Another theme of hers was that of fresh starts, best expressed in her The New House (1936). To start afresh was, like the breaking and resetting of a deformed limb, something painful. But it was something that must be endured for the greater mobility and straightness to follow. She would often tease me about my hatred of a change - 'I think that for you all changes are bad.' Into her nineties she believed in change, sticking to her socialist beliefs despite a growing disillusion with the Labour Party.

It was largely because of this openness to change that she got on so well with the young, enjoying their company as they enjoyed hers. At literary parties, writers tend to congregate with writers of their own generation. This was not Cooper's way. If some young writer was standing self-consciously alone in a corner, she would at once walk over, to start a conversation totally without any condescension on her side or any embarrassment on the other.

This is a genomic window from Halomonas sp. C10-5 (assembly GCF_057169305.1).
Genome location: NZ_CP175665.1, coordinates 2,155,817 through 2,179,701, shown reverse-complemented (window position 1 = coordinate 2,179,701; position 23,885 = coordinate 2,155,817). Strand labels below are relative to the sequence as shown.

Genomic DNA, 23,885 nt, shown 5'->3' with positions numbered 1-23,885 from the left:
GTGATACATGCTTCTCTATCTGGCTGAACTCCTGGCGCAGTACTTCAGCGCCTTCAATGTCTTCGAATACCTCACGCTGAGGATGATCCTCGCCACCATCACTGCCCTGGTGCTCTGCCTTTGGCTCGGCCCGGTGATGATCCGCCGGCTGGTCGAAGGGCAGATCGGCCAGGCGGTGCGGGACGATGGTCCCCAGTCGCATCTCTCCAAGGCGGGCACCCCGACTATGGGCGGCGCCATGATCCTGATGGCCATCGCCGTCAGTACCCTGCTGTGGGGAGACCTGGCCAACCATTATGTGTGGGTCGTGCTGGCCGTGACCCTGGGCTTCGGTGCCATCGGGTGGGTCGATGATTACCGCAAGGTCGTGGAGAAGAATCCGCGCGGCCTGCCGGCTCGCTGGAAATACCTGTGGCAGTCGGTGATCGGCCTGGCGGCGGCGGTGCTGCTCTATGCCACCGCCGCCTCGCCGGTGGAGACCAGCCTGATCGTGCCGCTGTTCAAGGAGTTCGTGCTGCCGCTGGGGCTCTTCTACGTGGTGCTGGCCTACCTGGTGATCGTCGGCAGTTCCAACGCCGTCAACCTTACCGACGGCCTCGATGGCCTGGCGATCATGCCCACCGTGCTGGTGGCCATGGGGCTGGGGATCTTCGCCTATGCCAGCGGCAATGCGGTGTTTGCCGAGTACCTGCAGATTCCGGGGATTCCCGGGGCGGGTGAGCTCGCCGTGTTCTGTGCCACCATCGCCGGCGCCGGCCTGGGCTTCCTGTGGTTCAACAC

After the death of her sister, Barbara, with whom she had lived for so many years in an always hospitable flat at the top of a north London house, many of her friends feared that she would lose the will to continue. But, although obviously bereft, she was soon talking of another novel, of the future work of International PEN (she had been a notably capable and yet self-effacing President of the English Centre from 1977 to 1979), and of how to help friends or neighbours, far younger than herself, who were ill or in financial or emotional trouble.

At a PEN Congress in Stockholm, a Swedish writer remarked of Lettice Cooper: 'She is what we expect English people to be but what they so seldom are.' That is a fitting epitaph for her.

(Photograph omitted)